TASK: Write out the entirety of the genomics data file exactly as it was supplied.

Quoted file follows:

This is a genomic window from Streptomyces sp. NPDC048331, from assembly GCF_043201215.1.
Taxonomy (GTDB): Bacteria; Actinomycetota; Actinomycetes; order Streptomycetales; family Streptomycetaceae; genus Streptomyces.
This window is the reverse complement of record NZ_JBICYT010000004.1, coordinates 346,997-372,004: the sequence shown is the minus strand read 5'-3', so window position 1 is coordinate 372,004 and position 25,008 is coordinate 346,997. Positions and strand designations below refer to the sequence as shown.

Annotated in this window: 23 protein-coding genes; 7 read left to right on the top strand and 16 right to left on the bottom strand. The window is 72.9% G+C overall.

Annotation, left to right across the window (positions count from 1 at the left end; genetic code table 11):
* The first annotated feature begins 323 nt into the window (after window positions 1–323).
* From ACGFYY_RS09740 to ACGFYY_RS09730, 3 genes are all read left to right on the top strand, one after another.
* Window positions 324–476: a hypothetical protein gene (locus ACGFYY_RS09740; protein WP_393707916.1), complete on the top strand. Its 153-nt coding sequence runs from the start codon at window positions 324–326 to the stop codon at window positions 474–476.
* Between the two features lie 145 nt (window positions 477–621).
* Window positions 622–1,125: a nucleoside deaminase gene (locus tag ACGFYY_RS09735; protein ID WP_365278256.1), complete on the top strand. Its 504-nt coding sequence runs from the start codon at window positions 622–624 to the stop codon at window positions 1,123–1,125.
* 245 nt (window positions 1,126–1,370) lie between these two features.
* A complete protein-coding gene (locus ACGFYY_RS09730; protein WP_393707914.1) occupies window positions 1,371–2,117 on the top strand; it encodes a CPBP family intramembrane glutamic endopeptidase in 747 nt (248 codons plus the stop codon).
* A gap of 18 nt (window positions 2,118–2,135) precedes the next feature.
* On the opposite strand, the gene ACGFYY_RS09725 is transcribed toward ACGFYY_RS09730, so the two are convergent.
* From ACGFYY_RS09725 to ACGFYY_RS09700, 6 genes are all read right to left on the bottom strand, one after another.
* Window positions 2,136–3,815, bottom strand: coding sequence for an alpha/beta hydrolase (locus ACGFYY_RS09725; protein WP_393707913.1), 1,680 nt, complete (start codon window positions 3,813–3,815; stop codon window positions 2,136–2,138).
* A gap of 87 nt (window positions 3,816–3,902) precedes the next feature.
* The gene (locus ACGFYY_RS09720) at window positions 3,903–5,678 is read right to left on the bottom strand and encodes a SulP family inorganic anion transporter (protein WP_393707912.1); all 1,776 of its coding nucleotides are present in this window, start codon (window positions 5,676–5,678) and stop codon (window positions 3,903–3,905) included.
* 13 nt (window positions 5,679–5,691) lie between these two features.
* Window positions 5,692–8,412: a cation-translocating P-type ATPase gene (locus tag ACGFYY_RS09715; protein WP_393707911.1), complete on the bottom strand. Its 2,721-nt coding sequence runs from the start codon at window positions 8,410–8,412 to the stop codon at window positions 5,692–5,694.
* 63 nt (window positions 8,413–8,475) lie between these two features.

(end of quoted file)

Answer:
This is a genomic window from Streptomyces sp. NPDC048331, from assembly GCF_043201215.1.
Taxonomy (GTDB): Bacteria; Actinomycetota; Actinomycetes; order Streptomycetales; family Streptomycetaceae; genus Streptomyces.
This window is the reverse complement of record NZ_JBICYT010000004.1, coordinates 346,997-372,004: the sequence shown is the minus strand read 5'-3', so window position 1 is coordinate 372,004 and position 25,008 is coordinate 346,997. Positions and strand designations below refer to the sequence as shown.

Annotated in this window: 23 protein-coding genes; 7 read left to right on the top strand and 16 right to left on the bottom strand. The window is 72.9% G+C overall.

Annotation, left to right across the window (positions count from 1 at the left end; genetic code table 11):
* The first annotated feature begins 323 nt into the window (after window positions 1–323).
* From ACGFYY_RS09740 to ACGFYY_RS09730, 3 genes are all read left to right on the top strand, one after another.
* Window positions 324–476: a hypothetical protein gene (locus ACGFYY_RS09740; protein WP_393707916.1), complete on the top strand. Its 153-nt coding sequence runs from the start codon at window positions 324–326 to the stop codon at window positions 474–476.
* Between the two features lie 145 nt (window positions 477–621).
* Window positions 622–1,125: a nucleoside deaminase gene (locus tag ACGFYY_RS09735; protein ID WP_365278256.1), complete on the top strand. Its 504-nt coding sequence runs from the start codon at window positions 622–624 to the stop codon at window positions 1,123–1,125.
* 245 nt (window positions 1,126–1,370) lie between these two features.
* A complete protein-coding gene (locus ACGFYY_RS09730; protein WP_393707914.1) occupies window positions 1,371–2,117 on the top strand; it encodes a CPBP family intramembrane glutamic endopeptidase in 747 nt (248 codons plus the stop codon).
* A gap of 18 nt (window positions 2,118–2,135) precedes the next feature.
* On the opposite strand, the gene ACGFYY_RS09725 is transcribed toward ACGFYY_RS09730, so the two are convergent.
* From ACGFYY_RS09725 to ACGFYY_RS09700, 6 genes are all read right to left on the bottom strand, one after another.
* Window positions 2,136–3,815, bottom strand: coding sequence for an alpha/beta hydrolase (locus ACGFYY_RS09725; protein WP_393707913.1), 1,680 nt, complete (start codon window positions 3,813–3,815; stop codon window positions 2,136–2,138).
* A gap of 87 nt (window positions 3,816–3,902) precedes the next feature.
* The gene (locus ACGFYY_RS09720) at window positions 3,903–5,678 is read right to left on the bottom strand and encodes a SulP family inorganic anion transporter (protein WP_393707912.1); all 1,776 of its coding nucleotides are present in this window, start codon (window positions 5,676–5,678) and stop codon (window positions 3,903–3,905) included.
* 13 nt (window positions 5,679–5,691) lie between these two features.
* Window positions 5,692–8,412: a cation-translocating P-type ATPase gene (locus tag ACGFYY_RS09715; protein WP_393707911.1), complete on the bottom strand. Its 2,721-nt coding sequence runs from the start codon at window positions 8,410–8,412 to the stop codon at window positions 5,692–5,694.
* 63 nt (window positions 8,413–8,475) lie between these two features.